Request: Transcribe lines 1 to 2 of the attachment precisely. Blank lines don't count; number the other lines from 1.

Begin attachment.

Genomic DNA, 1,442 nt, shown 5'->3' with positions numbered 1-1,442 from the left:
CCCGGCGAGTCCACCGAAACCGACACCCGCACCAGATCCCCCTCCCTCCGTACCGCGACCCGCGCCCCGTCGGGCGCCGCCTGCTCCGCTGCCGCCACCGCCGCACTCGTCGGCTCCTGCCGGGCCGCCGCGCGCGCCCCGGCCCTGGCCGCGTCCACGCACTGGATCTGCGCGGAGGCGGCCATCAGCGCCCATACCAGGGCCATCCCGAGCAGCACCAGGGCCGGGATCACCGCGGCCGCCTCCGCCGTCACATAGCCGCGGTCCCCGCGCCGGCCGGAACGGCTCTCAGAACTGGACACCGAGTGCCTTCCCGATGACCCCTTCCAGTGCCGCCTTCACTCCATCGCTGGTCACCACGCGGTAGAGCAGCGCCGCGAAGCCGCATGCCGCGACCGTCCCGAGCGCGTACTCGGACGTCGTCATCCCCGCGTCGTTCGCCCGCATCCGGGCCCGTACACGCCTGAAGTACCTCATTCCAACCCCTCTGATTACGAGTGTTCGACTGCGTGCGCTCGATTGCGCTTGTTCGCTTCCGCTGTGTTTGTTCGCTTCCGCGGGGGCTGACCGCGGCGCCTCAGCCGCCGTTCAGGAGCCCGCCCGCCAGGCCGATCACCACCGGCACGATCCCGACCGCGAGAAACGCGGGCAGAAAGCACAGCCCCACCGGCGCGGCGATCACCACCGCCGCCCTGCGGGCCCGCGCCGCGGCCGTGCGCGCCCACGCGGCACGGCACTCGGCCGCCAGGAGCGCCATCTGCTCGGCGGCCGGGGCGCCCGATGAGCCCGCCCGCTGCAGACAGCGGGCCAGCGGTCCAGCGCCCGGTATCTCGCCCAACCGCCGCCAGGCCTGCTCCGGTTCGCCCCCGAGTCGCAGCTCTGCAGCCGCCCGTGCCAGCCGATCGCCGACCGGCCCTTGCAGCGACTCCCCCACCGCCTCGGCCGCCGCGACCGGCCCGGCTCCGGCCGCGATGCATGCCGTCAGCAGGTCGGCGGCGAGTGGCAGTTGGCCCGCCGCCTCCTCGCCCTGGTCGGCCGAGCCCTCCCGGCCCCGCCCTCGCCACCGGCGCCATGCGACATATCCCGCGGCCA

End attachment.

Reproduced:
Genomic DNA, 1,442 nt, shown 5'->3' with positions numbered 1-1,442 from the left:
CCCGGCGAGTCCACCGAAACCGACACCCGCACCAGATCCCCCTCCCTCCGTACCGCGACCCGCGCCCCGTCGGGCGCCGCCTGCTCCGCTGCCGCCACCGCCGCACTCGTCGGCTCCTGCCGGGCCGCCGCGCGCGCCCCGGCCCTGGCCGCGTCCACGCACTGGATCTGCGCGGAGGCGGCCATCAGCGCCCATACCAGGGCCATCCCGAGCAGCACCAGGGCCGGGATCACCGCGGCCGCCTCCGCCGTCACATAGCCGCGGTCCCCGCGCCGGCCGGAACGGCTCTCAGAACTGGACACCGAGTGCCTTCCCGATGACCCCTTCCAGTGCCGCCTTCACTCCATCGCTGGTCACCACGCGGTAGAGCAGCGCCGCGAAGCCGCATGCCGCGACCGTCCCGAGCGCGTACTCGGACGTCGTCATCCCCGCGTCGTTCGCCCGCATCCGGGCCCGTACACGCCTGAAGTACCTCATTCCAACCCCTCTGATTACGAGTGTTCGACTGCGTGCGCTCGATTGCGCTTGTTCGCTTCCGCTGTGTTTGTTCGCTTCCGCGGGGGCTGACCGCGGCGCCTCAGCCGCCGTTCAGGAGCCCGCCCGCCAGGCCGATCACCACCGGCACGATCCCGACCGCGAGAAACGCGGGCAGAAAGCACAGCCCCACCGGCGCGGCGATCACCACCGCCGCCCTGCGGGCCCGCGCCGCGGCCGTGCGCGCCCACGCGGCACGGCACTCGGCCGCCAGGAGCGCCATCTGCTCGGCGGCCGGGGCGCCCGATGAGCCCGCCCGCTGCAGACAGCGGGCCAGCGGTCCAGCGCCCGGTATCTCGCCCAACCGCCGCCAGGCCTGCTCCGGTTCGCCCCCGAGTCGCAGCTCTGCAGCCGCCCGTGCCAGCCGATCGCCGACCGGCCCTTGCAGCGACTCCCCCACCGCCTCGGCCGCCGCGACCGGCCCGGCTCCGGCCGCGATGCATGCCGTCAGCAGGTCGGCGGCGAGTGGCAGTTGGCCCGCCGCCTCCTCGCCCTGGTCGGCCGAGCCCTCCCGGCCCCGCCCTCGCCACCGGCGCCATGCGACATATCCCGCGGCCA